The Veil
Social Issues
Question asked by .
Answered by Dr. Shehzad Saleem

Somewhere in your answers you have made a passing reference to the fact that women are not required to cover their faces? In my opinion, wearing Hijāb on the face is a duty of women, and it is not optional. Allah says: ‘O Prophet! tell your wives and daughters and the wives of the believers to draw their cloaks on their faces (33:59). Can you tell me your arguments of holding a contrary view.


I am afraid that the verse you have referred to does not direct Muslim women to cover their faces. If one deliberates on its words as well as on its context, one comes to the conclusion that it has a specific background. The verse describes a particular situation which in no way relates to Hijāb directives regarding the face.

But first a few words about meaning of the verse. If due consideration is given to its Arabic words, its correct translation would be:

O Prophet! tell your wives and daughters and the wives of the believers to draw a part of their cloaks over them.

‘To draw cloaks over their faces’ is an erroneous translation. The directive means that Muslim women should draw a part of their cloaks on them so that these cloaks should dangle in front. Nowhere does the verse says that the face should be covered. In fact the verse is devoid of the word ‘face’. If the face was required to be covered, words to this effect should have been present: yughatīna wujūhahunna (they should cover their faces).

Consider now the context and background of the verse. The remaining part of the verse sheds ample light on it:

That is more proper so that they may be recognized and not harmed. Allah is Forgiving and Merciful. (33:59)

The picture that comes to mind if one also keeps in consideration the contents of this sūrah is that in Madīnah there had come a period when the Prophet’s lenient and sympathetic behaviour with the hypocrites had turned them into miscreants and scandalmongers. They would try as much as they could to disparage the Prophet’s personal life and those of his wives. It was in this period when the incident of Ifk took place. Ā’ishah (rta), the illustrious wife of the Prophet (sws), was dragged into a scandal by these mischief makers. This sūrah upbraids these people and asks them to observe certain limits. They are told that they should not become a source of trouble for the residents of the Prophet’s house by coming at the wrong time or unnecessarily prolonging their stay:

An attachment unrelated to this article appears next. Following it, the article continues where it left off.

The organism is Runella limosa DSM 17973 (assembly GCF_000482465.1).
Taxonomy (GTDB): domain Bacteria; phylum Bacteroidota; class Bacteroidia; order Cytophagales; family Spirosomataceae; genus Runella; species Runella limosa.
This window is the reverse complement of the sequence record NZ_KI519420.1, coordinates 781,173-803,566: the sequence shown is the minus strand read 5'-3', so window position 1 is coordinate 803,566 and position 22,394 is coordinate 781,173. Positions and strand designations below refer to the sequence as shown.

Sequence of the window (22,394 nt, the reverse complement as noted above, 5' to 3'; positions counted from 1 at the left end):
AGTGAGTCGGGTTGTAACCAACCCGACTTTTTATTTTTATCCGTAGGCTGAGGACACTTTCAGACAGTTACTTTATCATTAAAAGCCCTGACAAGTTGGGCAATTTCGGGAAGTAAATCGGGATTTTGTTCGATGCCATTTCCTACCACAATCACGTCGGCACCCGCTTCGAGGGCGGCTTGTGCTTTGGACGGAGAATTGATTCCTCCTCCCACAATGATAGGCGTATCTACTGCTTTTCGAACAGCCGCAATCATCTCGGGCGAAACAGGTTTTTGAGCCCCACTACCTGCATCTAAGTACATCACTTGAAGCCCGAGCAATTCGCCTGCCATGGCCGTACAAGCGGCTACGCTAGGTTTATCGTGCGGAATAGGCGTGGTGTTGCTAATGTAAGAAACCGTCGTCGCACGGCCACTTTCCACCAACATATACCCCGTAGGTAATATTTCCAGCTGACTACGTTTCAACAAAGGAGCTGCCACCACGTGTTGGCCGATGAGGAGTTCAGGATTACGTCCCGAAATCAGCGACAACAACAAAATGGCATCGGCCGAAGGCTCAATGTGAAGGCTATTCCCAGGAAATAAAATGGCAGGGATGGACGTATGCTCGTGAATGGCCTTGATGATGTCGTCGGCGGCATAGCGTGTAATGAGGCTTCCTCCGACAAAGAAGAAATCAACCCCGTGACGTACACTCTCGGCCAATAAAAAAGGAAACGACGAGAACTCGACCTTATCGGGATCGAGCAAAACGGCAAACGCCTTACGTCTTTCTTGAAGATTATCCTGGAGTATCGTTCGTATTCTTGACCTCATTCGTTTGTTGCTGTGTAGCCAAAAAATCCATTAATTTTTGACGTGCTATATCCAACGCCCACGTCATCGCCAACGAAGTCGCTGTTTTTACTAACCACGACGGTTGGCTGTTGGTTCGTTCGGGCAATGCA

O you who believe! enter not the Prophet’s dwellings unless permission be granted to you for a meal [and] not [so early as] to wait for its preparation. But if you are invited, enter and when you have eaten disperse. Linger not for conversation. Such behavior distresses the Prophet and he shows his regard for you but of the truth Allah does not have regard for anything. (33:53)

Similarly, these hypocrites who would freely enter the house of the Prophet (sws) to eavesdrop for their scandalous activities are asked that if they want anything from within the house, they must not charge inside, but ask for what they want from outside:

If you ask his wives for anything, speak to them from behind the curtain. That is purer for their hearts and theirs. (33:53)

After sometime, the nuisance they had been causing reached such a stage that the Qur’ān gave them an ultimatum in the following words:

Those who [try to] torment Allah and His messenger, Allah has cursed them in this world and in the next. And He has prepared for them a humiliating punishment. And to those who torment believing men and women without their having deserved it, they then have surely taken the burden of a calumny and a clear sin. (33:57-8)

Now, the verse under discussion (33:59) sheds light on one of their subversive activities: They would tease and torment believing women and when they would be called to account they would say that they did not know that these were believing women. While explaining the background of this verse Ibn Kathīr, the celebrated commentator of the Qur’ān, records the opinion of Suddī in the following words:

The mischief-mongers among the people of Madīnah would come out on the streets at dusk and get after the women of the Ansār. The houses of the people of Madīnah [in those days] were very small in size and at nightfall the women would go out on these streets [making their way to the fields] to relieve themselves. These evil people would be tease these women. If they saw a woman who would be wearing a cloak they would say she is a free woman [and not a slave] and would abstain [from any evil activity] and if they saw a woman who would not be wearing a cloak [in the way prescribed by the Qur’ān] they would pounce on her by saying that she is a slave woman. (Ibn Kathīr, Tafsīr al-Qur’ān al-Azīm, vol. 3, [Beirut: Dāru’l-Ahyā wa al-Turāth al-‘Arabī, 1969], p. 518)

He then records the opinion of Mujāhid in the following words:

These women would wear cloaks [in the way prescribed by the Qur’ān] so that it be known that they are free women and the mischief-mongers would not then harm or tease them. (Ibn Kathīr, Tafsīr al-Qur’ān al-Azīm, vol. 3, [Beirut: Dāru’l-Ahyā wa al-Turāth al-‘Arabī, 1969], p. 519)

Evidently, in order to curb this prank of theirs, the Almighty directed believing women to make themselves distinct in appearance from other women so that these people could have no excuse to tease them. This distinction in appearance was to be made by drawing a part of their cloaks in front of them so that it protruded over their bodies.

It is evident from this discussion that the directive given in the verse has no bearing in any way to Hijāb directives in general let alone the face. It only prescribes a way to deal with a particular situation that had arisen in the times of the Prophet (sws).

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